Tuesday, March 25, 2014

Starting Wildflower Seeds

Tossing seeds onto snow might result in an instant bird feeding frenzy rather than a naturalized garden come spring. Some seeds, including many native wildflower seeds, need a moist chilling period (below 45°F for about 60 to 90 days) to break dormancy.

The process is called cold stratification, and it can be done several ways, including sowing seed outside into beds in autumn, planting flats of seeds in coldframes, and chilling seeds in the refrigerator.

"Broadcasting seeds on snow could work, but I don't see any real point in it," says William Cullina, author and nursery director of the New England Wild Flower Society. "You'd have better luck preparing a site in fall, before the first snow, and sowing the seeds then." Wildflowers often grow in poor soils and difficult climates, but they still benefit from a well-prepared seedbed. A raised bed filled with high-quality topsoil provides the best environment, but a garden bed with well-draining, fine-textured soil will work fine, too. In either situation, dig in 1 to 2 inches of finished compost before sowing.

Cullina suggests sowing rows of seeds in late fall and covering the seeds very lightly with soil or hay. "In spring, you'll see the seedlings come up in rows, and then you can thin them and transplant them." This method produces successful results with minimal hassle. Columbine (Aquilegia spp.), blue stars (Amsonia spp.), and members of the aster family (Asteraceae), including Joe Pye weed (Eupatorium spp.) and blazing star (Liatris spp.), generally germinate well with this method, Cullina says. I recommend that you also contact a local wildflower organization and ask about wildflowers that grow well from seed in your area (try the McHenry County Defenders Wildflower Preservation and Propagation Committee; 815-338-0393, mcdef.org).
If you'd like to try the other cold stratification methods mentioned above, I encourage you to read Cullina's book The New England Wild Flower Society Guide to Growing and Propagating Wildflowers of the United States and Canada (Houghton Mifflin, 2000). With several detailed propagation techniques and profiles of a vast array of native wildflowers, it's a wonderful resource for anyone interested in dipping their toe (or entire self) into the sea of wildflower propagati

Tuesday, March 18, 2014

iS Clinical™ Super Serum Advance+

iS Clinical Super Serum Advance+ is excellent for reducing lines and wrinkles.

Safely lightens skin and effectively treats
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Monday, March 17, 2014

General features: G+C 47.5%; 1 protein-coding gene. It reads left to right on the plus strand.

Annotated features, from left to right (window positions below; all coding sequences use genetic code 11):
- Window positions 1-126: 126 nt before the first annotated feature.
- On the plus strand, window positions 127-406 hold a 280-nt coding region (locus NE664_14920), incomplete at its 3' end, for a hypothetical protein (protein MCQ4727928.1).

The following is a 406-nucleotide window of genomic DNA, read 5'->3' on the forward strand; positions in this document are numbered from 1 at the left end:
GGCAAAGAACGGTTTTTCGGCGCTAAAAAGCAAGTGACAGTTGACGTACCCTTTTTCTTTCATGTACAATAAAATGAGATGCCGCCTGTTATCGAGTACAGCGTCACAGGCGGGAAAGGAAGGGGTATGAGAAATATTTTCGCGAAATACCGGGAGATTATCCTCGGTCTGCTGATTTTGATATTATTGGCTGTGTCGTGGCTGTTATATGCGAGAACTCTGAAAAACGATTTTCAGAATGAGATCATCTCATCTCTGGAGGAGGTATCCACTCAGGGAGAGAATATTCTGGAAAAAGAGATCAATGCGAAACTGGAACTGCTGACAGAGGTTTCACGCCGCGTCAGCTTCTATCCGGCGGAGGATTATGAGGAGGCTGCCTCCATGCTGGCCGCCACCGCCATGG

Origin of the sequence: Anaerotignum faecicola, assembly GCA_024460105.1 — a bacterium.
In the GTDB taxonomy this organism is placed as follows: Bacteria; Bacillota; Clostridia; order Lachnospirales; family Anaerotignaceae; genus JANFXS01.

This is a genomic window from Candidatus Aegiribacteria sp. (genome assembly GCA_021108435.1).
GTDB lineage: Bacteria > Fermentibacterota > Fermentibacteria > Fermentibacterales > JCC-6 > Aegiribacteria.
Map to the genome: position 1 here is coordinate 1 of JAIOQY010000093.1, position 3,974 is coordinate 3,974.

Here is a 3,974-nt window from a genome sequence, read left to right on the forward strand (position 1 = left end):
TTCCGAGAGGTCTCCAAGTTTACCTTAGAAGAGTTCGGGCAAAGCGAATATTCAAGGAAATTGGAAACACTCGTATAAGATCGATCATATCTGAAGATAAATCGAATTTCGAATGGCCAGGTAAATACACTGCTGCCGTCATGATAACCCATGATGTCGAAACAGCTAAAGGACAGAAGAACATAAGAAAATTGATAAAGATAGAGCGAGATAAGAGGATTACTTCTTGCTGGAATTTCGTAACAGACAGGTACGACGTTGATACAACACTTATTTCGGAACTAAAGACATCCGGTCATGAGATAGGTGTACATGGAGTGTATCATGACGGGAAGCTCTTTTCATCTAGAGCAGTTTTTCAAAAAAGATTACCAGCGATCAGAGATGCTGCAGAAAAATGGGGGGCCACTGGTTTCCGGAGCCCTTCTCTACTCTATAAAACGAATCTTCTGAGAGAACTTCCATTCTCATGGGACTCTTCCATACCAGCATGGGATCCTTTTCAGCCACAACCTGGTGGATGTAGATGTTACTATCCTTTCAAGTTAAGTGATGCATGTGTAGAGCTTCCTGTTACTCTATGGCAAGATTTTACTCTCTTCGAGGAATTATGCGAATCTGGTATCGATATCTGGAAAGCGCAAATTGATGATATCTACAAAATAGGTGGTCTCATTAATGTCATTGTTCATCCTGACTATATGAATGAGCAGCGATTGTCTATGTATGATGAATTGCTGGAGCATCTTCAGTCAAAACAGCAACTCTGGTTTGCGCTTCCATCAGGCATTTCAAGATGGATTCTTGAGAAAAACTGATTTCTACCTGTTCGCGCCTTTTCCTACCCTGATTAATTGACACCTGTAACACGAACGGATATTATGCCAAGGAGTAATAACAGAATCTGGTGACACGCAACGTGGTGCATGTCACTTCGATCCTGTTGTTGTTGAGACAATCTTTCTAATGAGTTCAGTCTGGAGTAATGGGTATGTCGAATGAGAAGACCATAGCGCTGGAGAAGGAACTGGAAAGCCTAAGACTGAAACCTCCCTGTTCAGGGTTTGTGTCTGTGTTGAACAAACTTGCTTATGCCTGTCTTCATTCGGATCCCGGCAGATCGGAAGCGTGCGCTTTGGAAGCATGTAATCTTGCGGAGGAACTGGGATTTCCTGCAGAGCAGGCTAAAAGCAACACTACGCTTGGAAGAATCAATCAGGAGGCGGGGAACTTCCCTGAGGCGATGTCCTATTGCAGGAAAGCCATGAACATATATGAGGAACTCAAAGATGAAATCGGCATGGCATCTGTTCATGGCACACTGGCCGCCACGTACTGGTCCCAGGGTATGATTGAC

Best Herbs for Spring

The best herbs to direct-sow in spring 

Best Herbs to Direct Sow in Spring.Spring Herbs
These herbs may thrive in cooler temperatures, but some seeds, such as those of parsley, can take up to a month to germinate, especially in cold spring soils. Soaking the seeds overnight and planting in raised beds will help speed germination of direct-sown seeds.

Friday, March 14, 2014

Rescue Flowers from Frost

What you can do to save spring flowers from freezing temperatures, snow, and sleet.

 Ask Organic Gardening
tulips in the snowMy tulips and daffodils are just about to bloom, but our forecast is for freezing temperatures, snow, and sleet. What can I do to save the flowers? —C. J. O’Brien, Acton, Massachusetts
The good news is that flowering bulbs are remarkably resilient. Most will not be fazed by limited periods of cold weather, says Steve Zwiep, Parks Department supervisor for the city of Holland, Michigan, home of the annual Tulip Time Festival. “We’ve had snow a foot deep and packed around the tulips. When the snow melted, the tulip buds were fine and ready to go,” Zwiep says. The risk of damage is greatest, he explains, when the plants are blooming.
Before the buds open, both daffodils and tulips are fairly immune to the cold, but open flowers are more sensitive to frosts and freezes. “Freezing temperatures overnight with warming during the day usually doesn’t cause any problems,” says Zwiep, who has grown literally millions of tulips over the years, both in his family’s greenhouse business and for the city of Holland. “Once [tulip] stamens start showing, the flowers become sensitive to prolonged frost and may be damaged by the cold.”
By “prolonged,” he means round-the-clock low temperatures lasting for several days. He recommends covering small areas of blooming flowers with a sheet (supported by plant stakes to avoid breaking stems) during the nights when such conditions occur. “You can also use a sprinkler to spray water on the flowers to prevent injury, as growers in Florida do to protect the blossoms on fruit trees,” he adds.
The Holland, Michigan, 2011 Tulip Time Festival will be held May 7 to 14 and will feature parades, celebrations of the city’s Dutch heritage and culture, and 6 million tulips.

Thursday, March 13, 2014

Hellmann's Introduces New Creamy Balsamic Dressing

Launching this month at grocery retailers nationwide (MSRP: $5.00-$6.49) the new recipe is made from 100% free-run eggs, oil and balsamic vinegar. It will add a great new taste to everything from sandwiches to dips and  salads. Hellmann's has also created a new salad recipe – Creamy Balsamic Grilled Chicken Spinach Salad – that further highlights the delicious flavour of the mayonnaise.